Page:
"Over Troubled Waters," a documentary about the Sacramento-San Joaquin Delta, will premiere on August 8 at the Crest Theater in Sacramento. U.S. Representatives George Miller and John Garamendi will join hundreds of sustainable water policy advocates at a news conference prior to the film premier, which will be the centerpiece of a public education effort to stop the building of peripheral tunnels.
In this visually rich documentary, Ed Begley Jr. narrates the story of how the people of the Delta are fighting to protect the region they love and to encourage saner, sustainable water policies for all the people of California.
“This is our chance to tell the real Delta story,” said Barbara Barrigan-Parrilla, executive director of Restore the Delta, which produced the documentary. “This film reveals how powerful forces are using fear of flooding and earthquakes to make a case for transforming a unique, beautiful, productive region into a permanent way station for water going somewhere else. They are trying to shore up an outdated water system with a massive, multi-billion dollar water transfer project that Californians will be paying for decades.”
Media availability will start at 6:00 p.m., while the film screening will begin at 7:00 p.m. at the Crest Theater, 1013 K St., Sacramento.
The film premiere follows a July 25 protest by over 300 people, including fishermen, environmentalists, family farmers, and a large contingent of members of the Winnemem Wintu, Pit River, Hoopa Valley and Miwok Tribes, challenging the announcement by Governor Jerry Brown and Interior Secretary Ken Salazar to fast track the plan to build the peripheral tunnels around the California Delta. (http://www.indybay.org/...)
During a press conference at the California Natural Resources Agency Building in Sacramento, Brown announced his plan for the construction of two peripheral tunnels with a capacity of 9,000 cfs that would take water from three intakes on the Sacramento River near Courtland and Hood to deliver water to corporate agribusiness on the west side of the San Joaquin Valley and southern California water agencies.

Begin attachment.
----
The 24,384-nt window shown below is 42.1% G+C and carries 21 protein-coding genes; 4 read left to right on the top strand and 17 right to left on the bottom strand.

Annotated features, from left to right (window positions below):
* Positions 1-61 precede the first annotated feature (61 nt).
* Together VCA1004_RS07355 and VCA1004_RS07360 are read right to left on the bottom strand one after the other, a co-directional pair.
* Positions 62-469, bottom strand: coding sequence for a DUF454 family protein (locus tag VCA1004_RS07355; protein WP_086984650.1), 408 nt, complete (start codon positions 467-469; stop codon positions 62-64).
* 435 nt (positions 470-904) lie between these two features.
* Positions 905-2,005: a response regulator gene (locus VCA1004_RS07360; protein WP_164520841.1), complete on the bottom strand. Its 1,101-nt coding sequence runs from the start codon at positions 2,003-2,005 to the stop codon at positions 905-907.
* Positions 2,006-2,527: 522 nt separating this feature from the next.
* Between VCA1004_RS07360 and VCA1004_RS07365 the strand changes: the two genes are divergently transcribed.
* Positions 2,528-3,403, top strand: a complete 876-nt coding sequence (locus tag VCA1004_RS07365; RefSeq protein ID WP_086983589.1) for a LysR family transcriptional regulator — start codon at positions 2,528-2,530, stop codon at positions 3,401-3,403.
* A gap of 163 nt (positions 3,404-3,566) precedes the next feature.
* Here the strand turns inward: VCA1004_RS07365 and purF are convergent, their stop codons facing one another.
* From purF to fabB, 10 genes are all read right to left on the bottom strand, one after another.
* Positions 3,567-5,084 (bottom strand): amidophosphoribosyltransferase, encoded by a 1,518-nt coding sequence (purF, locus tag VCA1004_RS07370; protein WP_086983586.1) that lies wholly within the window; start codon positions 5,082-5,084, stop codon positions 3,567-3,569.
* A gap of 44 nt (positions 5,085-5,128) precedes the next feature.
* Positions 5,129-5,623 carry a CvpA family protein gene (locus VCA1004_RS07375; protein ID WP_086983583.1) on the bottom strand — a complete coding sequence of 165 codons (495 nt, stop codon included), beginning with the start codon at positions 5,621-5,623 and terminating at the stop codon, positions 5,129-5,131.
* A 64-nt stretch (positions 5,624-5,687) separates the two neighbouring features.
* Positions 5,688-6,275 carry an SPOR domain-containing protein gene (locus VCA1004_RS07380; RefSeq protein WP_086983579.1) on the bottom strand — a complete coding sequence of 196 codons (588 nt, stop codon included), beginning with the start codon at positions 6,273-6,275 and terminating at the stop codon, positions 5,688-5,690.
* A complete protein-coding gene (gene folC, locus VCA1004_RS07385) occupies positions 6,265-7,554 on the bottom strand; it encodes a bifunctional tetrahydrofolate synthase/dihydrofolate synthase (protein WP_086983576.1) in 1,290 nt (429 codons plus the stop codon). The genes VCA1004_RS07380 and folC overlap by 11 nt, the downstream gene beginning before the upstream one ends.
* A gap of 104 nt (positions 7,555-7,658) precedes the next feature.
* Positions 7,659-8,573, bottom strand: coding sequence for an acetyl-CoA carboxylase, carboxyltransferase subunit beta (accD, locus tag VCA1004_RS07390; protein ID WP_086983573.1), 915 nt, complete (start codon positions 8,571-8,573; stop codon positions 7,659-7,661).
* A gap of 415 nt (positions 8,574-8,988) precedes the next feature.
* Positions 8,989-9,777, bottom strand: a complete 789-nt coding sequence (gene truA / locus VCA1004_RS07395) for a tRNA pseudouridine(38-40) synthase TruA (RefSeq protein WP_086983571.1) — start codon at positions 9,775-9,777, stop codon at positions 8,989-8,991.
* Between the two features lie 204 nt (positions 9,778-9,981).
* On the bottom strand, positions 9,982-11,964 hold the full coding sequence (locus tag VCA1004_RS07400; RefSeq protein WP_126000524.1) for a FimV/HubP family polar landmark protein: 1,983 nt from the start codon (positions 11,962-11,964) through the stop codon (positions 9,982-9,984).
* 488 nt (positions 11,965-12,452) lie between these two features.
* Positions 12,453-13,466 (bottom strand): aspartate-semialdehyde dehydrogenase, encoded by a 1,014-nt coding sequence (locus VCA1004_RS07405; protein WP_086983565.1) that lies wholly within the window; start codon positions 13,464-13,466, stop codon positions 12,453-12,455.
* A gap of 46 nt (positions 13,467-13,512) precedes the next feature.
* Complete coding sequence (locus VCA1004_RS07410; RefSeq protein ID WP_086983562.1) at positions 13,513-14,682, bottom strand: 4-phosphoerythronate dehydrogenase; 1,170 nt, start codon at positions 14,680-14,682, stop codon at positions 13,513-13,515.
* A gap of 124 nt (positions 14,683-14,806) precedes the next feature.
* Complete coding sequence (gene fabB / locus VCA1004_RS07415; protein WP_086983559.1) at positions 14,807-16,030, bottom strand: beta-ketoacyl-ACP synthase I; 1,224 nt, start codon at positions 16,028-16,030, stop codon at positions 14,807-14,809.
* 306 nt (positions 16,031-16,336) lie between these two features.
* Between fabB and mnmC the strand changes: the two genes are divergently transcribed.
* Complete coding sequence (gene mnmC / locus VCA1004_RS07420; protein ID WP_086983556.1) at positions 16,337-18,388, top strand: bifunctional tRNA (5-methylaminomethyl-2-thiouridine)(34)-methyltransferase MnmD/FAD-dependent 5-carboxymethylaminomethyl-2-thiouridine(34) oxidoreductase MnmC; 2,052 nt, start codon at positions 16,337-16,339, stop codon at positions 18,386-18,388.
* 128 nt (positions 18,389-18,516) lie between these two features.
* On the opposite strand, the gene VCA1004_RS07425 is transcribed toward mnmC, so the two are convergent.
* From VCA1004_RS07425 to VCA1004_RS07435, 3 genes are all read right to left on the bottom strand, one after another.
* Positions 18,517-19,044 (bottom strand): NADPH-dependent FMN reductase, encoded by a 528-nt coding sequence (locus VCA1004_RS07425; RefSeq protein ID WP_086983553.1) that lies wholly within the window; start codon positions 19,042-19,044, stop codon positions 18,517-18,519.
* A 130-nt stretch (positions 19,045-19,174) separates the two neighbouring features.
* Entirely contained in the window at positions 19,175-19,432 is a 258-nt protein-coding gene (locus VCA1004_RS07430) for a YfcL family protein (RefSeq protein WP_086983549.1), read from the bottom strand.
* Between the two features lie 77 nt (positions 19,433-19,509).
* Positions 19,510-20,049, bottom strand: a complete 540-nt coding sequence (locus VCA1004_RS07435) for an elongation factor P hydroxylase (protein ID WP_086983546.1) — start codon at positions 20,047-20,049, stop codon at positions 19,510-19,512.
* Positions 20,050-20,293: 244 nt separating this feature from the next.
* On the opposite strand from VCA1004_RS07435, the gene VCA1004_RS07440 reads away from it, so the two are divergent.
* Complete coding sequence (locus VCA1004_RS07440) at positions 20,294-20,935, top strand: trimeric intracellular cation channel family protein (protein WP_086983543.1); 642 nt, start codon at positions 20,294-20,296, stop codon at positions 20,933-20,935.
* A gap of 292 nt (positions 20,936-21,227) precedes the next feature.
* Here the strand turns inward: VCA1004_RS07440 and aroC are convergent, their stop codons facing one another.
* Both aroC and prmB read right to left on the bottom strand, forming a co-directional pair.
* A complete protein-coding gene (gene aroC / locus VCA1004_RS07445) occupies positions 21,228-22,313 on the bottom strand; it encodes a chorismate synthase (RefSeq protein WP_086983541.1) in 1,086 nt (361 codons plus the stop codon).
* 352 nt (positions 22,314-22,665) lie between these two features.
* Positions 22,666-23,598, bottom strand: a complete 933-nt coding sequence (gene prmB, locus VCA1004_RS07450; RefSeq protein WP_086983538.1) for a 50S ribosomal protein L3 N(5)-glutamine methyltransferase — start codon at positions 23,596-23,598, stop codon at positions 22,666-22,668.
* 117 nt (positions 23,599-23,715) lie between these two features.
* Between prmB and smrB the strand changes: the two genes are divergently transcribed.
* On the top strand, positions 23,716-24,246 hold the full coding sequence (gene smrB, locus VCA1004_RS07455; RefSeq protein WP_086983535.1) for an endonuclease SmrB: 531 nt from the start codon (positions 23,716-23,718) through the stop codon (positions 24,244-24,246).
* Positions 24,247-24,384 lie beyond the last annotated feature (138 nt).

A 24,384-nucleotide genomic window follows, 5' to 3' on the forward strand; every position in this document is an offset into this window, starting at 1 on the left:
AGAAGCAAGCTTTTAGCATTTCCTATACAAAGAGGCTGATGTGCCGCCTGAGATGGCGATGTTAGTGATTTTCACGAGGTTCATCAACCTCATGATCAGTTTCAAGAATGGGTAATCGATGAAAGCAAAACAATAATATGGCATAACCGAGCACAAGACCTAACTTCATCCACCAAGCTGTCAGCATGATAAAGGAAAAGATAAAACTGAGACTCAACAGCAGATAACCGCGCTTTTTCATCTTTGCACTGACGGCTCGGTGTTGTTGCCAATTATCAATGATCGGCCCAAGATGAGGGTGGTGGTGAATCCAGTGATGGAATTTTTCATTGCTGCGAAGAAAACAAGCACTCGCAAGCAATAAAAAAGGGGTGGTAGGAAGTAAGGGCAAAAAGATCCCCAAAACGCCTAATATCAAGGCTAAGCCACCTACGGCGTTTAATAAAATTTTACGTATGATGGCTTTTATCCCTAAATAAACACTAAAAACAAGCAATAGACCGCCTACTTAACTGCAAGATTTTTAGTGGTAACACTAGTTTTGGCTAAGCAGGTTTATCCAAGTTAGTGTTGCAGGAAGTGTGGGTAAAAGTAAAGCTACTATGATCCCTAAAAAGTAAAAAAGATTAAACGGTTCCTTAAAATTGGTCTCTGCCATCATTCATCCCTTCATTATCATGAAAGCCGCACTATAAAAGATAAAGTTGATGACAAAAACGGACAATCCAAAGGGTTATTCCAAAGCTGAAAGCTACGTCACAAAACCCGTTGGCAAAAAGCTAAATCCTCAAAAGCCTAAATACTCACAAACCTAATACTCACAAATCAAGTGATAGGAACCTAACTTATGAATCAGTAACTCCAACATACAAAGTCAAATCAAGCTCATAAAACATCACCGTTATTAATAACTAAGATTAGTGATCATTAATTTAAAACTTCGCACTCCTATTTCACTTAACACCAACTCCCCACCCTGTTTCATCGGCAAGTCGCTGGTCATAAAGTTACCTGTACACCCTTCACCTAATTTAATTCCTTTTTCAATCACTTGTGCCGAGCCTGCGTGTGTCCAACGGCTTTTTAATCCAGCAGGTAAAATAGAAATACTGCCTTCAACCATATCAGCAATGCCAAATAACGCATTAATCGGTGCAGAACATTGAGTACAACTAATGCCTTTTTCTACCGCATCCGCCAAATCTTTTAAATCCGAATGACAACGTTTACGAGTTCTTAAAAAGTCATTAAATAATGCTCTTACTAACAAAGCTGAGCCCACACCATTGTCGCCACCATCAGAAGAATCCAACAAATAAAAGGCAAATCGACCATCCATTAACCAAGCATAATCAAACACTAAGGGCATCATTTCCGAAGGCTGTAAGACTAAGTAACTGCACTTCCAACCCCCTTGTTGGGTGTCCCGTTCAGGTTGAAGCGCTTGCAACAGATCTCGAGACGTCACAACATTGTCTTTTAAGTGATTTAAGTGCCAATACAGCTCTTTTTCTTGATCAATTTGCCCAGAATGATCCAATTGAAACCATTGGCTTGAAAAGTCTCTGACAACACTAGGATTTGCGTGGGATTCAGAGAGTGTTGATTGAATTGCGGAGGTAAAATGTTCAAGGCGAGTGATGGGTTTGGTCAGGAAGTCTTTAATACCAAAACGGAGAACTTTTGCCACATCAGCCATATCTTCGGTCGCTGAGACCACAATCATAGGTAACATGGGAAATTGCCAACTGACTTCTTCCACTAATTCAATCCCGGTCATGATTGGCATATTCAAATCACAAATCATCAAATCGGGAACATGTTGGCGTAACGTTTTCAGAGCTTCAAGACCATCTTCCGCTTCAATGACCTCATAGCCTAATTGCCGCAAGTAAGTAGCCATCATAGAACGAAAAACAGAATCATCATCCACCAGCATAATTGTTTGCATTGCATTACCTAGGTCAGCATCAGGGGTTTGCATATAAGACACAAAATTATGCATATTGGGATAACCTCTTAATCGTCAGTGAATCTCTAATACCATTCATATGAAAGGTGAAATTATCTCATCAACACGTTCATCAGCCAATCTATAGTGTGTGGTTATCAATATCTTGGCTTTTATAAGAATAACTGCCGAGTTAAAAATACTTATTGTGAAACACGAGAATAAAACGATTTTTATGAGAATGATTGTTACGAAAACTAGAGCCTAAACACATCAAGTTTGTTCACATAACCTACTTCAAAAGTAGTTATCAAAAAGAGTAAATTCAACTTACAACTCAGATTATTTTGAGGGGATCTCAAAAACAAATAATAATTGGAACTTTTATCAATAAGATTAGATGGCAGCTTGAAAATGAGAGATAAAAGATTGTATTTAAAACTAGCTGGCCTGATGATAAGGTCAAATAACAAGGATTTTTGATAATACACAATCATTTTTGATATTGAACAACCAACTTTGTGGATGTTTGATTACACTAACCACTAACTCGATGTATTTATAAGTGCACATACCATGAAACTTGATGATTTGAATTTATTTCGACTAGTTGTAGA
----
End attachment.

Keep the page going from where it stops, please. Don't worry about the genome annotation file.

"You can’t restore an estuary hemorrhaging from pollution and lack of flow by stealing more fresh water from it," said Bill Jennings, executive director of the California Sportfishing Protection Alliance (CSPA). "That’s a death sentence for the Delta."
Caleen Sisk, Chief and Spiritual Leader of the Winnemem Wintu Tribe, emphasized that California Indian Tribes are covered under the UN Declaration on the Rights of Indigenous Peoples, which declares that the indigenous people must give their "free, prior, and informed Consent" for the use of the waters downstream from their historic homelands.
“We have not given our "Free, Prior, and Informed Consent" for the California Governor to divert water destined to the estuary or US Government to build the Shasta Dam higher,” said Sisk. “These are 'rights protected' under the 'UN DRIP' that President Obama signed. I don't know a single tribe that has given their 'Free, Prior, and Informed Consent!' Stop the California Water plans to destroy all the salmon, fish, and ground water systems!"
Tickets for the film are available on-line for a $10 donation at restorethedelta.org. Some tickets will also be available at the door.
Senator Lois Wolk, Assembly Member Bill Berryhill, Russ Fisher, of Media Creations and Jason Sturgis of Open Oceans Productions will appear with Miller, Garamendi and hundreds of Delta residents, including farmers and fishermen.
For more information, contact: Steve Hopcraft 916/457-5546; steve [at] hopcraft.com, Twitter: @shopcraft; Barbara Barrigan-Parrilla 209/479-2053, barbara [at] restorethedelta.org; Twitter: @RestoretheDelta.
The creation of Restore the Delta resulted from a series of conversations over six years ago between Gary Adams of the California Striped Bass Association (CSBA), West Delta Chapter, and Dan Bacher on how to unite fishermen, farmers, tribal members and environmentalists to stop the dramatic decline of the Delta ecosystem caused by massive water exports to corporate agribusiness. Adams, Bacher and five others met in an office in Stockton to found the now 7,000-member organization.
Restore the Delta is a grassroots organization committed to making the Sacramento-San Joaquin Delta fishable, swimmable, drinkable, and farmable to benefit all of California. Restore the Delta works to improve water quality so that fisheries and farming can thrive together again in the Sacramento-San Joaquin Delta: http://www.restorethedelta.org.